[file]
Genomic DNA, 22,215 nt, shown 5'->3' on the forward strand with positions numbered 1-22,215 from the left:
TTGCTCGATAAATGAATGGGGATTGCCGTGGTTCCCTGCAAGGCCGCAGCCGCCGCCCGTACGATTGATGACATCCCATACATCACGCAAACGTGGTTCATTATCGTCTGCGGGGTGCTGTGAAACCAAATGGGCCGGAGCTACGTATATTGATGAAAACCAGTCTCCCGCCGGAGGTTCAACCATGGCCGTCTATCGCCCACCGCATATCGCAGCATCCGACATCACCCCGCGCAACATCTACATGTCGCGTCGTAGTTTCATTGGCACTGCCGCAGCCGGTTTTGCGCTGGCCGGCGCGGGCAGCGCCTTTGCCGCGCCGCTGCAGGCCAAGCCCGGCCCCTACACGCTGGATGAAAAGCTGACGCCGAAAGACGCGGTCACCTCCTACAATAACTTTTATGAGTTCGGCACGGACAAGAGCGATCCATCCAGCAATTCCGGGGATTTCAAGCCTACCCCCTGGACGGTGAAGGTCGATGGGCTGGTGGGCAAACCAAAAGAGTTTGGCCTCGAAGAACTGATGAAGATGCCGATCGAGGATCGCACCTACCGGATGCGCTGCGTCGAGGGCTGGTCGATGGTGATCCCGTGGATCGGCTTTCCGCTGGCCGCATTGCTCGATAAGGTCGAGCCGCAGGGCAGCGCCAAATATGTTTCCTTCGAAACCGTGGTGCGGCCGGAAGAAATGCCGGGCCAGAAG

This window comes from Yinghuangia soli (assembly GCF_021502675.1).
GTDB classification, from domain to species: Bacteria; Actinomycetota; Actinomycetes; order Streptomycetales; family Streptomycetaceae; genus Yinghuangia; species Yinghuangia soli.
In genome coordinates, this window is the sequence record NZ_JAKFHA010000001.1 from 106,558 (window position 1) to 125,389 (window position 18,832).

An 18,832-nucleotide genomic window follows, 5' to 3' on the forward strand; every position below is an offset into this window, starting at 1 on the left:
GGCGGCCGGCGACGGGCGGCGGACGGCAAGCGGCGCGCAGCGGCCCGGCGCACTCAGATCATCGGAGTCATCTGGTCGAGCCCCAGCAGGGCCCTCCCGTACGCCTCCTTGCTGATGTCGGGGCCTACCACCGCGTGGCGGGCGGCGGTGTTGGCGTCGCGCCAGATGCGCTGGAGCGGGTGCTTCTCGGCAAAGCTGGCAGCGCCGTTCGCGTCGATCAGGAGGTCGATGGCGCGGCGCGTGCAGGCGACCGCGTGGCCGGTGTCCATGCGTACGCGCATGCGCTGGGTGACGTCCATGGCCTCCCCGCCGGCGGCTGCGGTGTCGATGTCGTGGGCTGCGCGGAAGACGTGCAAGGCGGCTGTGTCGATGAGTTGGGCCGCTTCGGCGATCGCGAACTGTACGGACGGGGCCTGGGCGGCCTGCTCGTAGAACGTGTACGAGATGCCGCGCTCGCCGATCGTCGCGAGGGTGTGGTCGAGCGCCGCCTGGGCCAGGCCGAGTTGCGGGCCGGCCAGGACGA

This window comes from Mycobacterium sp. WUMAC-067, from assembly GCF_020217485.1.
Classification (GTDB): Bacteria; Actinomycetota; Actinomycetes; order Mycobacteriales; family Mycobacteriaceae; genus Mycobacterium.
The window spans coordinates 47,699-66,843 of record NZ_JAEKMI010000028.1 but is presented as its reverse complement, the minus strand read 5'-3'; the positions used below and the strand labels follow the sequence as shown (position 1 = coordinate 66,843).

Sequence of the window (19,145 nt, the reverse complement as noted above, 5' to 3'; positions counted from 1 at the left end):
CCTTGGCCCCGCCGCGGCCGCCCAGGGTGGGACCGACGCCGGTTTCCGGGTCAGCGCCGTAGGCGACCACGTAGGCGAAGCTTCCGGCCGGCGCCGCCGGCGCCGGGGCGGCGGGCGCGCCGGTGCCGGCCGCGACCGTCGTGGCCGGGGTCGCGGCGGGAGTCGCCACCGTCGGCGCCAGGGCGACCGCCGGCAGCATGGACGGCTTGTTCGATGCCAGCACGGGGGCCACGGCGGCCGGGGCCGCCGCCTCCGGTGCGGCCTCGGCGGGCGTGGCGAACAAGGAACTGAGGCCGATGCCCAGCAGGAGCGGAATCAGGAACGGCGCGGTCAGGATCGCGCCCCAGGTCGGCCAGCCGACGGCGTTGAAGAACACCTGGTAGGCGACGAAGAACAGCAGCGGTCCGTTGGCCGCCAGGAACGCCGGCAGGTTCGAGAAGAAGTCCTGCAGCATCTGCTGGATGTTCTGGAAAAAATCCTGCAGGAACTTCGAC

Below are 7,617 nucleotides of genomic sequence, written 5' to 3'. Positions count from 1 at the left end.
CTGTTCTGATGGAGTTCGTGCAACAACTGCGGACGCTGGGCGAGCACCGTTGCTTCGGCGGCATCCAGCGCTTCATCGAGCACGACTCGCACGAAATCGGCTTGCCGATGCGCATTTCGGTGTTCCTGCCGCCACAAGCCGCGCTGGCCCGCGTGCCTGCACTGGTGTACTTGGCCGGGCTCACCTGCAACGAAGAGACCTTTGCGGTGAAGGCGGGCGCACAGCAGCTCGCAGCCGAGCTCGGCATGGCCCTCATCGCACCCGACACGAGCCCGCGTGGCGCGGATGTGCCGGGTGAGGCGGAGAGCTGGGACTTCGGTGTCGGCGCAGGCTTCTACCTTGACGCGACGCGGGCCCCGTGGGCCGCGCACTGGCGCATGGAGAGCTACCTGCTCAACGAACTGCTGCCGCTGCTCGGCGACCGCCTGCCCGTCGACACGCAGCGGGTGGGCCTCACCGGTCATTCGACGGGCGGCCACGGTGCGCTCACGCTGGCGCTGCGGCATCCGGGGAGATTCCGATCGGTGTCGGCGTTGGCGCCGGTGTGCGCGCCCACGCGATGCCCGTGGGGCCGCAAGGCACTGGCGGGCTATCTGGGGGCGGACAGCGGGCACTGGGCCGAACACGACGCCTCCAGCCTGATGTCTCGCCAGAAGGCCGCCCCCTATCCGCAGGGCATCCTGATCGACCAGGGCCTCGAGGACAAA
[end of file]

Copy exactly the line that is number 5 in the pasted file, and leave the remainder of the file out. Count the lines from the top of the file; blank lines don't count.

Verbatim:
In genome coordinates, this window is the sequence record NZ_JAKFHA010000001.1 from 106,558 (window position 1) to 125,389 (window position 18,832).